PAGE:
Schweiker and his lawyers insist the former governor was not a lobbyist.
"I'm not sure he was even advocating on behalf of Xspand as much as arranging introductions," said Marc Sonnenfeld, the chamber's lawyer.
Xspand lawyer Fine said: "He was helpful in Xspand's business efforts, that's fair to say . . . but I would be careful not to call him a lobbyist."
The contract set Schweiker's pay at $7,500 a month, or $90,000 a year, plus stock and a percentage of new contracts won, though he says he never received any commissions.
The contract included a "no-publicity" clause, but Schweiker says his work was no secret. In an interview last week, he said a news release was issued, though he could not locate a copy of it. There is no such release on Xspand's Web site, which has news announcements dating from 2003.
The Xspand Web site does, however, include a question-and-answer session with Schweiker in which he talks about the new law. The interview, dated fall 2005, does not mention that Schweiker was a paid consultant at the time.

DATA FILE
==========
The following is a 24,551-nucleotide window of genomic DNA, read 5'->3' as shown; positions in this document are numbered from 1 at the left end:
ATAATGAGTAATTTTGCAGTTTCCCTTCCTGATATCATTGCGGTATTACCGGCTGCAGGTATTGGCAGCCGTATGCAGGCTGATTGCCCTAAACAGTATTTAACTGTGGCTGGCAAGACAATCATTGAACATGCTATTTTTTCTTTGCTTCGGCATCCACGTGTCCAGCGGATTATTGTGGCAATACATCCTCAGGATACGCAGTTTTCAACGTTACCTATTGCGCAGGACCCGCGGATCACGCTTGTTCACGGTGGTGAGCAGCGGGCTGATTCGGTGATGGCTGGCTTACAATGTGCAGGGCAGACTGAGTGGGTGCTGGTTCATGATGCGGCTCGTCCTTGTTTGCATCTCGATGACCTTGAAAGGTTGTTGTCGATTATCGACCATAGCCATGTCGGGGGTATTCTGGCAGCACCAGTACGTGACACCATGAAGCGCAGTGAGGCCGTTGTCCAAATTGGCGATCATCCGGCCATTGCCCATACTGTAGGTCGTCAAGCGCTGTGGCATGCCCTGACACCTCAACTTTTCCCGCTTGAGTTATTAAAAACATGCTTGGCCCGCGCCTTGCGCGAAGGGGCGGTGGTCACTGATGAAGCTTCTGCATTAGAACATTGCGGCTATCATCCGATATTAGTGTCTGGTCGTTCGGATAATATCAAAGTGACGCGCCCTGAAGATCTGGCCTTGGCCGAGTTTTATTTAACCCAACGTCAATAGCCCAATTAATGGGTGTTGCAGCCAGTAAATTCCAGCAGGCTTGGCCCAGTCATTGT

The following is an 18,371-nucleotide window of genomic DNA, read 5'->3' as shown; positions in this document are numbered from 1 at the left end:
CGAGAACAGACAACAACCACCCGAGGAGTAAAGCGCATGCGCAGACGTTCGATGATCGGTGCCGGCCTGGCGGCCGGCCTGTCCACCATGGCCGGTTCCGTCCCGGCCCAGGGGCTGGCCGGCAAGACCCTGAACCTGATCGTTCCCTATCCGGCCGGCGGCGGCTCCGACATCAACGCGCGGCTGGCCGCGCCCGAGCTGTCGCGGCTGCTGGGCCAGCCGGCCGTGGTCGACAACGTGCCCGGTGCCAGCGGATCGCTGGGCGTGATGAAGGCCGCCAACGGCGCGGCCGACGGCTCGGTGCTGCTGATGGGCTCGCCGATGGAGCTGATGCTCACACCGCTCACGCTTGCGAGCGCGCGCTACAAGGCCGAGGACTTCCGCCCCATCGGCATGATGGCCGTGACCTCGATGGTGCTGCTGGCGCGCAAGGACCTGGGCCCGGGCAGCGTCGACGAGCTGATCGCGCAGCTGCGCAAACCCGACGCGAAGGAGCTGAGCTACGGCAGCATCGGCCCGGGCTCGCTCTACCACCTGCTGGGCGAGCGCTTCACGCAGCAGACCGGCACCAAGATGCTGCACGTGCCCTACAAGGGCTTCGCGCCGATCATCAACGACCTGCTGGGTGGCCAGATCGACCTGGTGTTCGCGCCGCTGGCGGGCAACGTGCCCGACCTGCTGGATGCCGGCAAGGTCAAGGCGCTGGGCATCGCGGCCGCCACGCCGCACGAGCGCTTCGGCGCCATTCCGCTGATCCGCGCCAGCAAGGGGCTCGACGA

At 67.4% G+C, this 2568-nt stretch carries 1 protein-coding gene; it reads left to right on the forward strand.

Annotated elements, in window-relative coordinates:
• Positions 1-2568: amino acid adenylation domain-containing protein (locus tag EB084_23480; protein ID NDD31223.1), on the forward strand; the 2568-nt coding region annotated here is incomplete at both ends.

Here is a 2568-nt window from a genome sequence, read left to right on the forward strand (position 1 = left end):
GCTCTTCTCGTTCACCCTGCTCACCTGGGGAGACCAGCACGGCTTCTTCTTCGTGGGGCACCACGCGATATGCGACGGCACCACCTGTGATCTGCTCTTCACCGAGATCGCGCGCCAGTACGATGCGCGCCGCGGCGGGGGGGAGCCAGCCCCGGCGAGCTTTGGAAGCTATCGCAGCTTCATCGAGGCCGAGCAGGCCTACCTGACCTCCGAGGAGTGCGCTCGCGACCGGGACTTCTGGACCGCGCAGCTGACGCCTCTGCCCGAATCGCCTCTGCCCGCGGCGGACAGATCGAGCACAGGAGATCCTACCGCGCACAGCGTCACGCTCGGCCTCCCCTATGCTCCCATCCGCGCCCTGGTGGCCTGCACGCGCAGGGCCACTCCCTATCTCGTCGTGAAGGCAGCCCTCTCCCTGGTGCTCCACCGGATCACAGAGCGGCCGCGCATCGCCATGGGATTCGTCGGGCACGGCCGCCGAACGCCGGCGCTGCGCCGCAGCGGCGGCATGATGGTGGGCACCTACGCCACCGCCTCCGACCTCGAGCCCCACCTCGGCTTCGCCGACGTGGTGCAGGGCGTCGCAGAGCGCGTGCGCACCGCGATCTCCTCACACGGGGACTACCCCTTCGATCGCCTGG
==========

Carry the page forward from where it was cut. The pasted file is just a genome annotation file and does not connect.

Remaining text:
Asked about this last week, Schweiker said he did not recall the interview and was not sure whether Xspand should have disclosed his role. But he added: "I'm not troubled by it because it's there to educate municipal officials."
Schweiker said that his work for Xspand was proper and served the public interest.
"I was delighted to help because they do a super job," he said. "At the end of the day, it helped the taxpayer, so what was not to like?"
Schweiker noted that he received permission to work for Xspand from the chamber chair at the time, William Sasso. Sasso said he read and approved Schweiker's Xspand contract, including his pay.
"I did a little investigation and had discussions with Gov. Florio," Sasso recalled. "I had no problem with Mark being involved but wanted to make sure the chamber's business was his first priority."
Barry Kauffman, executive director of Common Cause Pennsylvania, a frequent lobbying critic, said he saw no legal conflict in Schweiker's deal.
"They're both private entities, so if they don't think there's a conflict of interest, there's no conflict of interest," he said.
But Dave Kreider, vice president of the Pennsylvania Chamber of Business and Industry, said his chamber would never allow such an arrangement.
"It would be a major affront to our members," Kreider said. "It's too close an overlap with our mission and a conflict of interest. We represent businesses, not an individual business, let alone one from out of state that isn't even a member."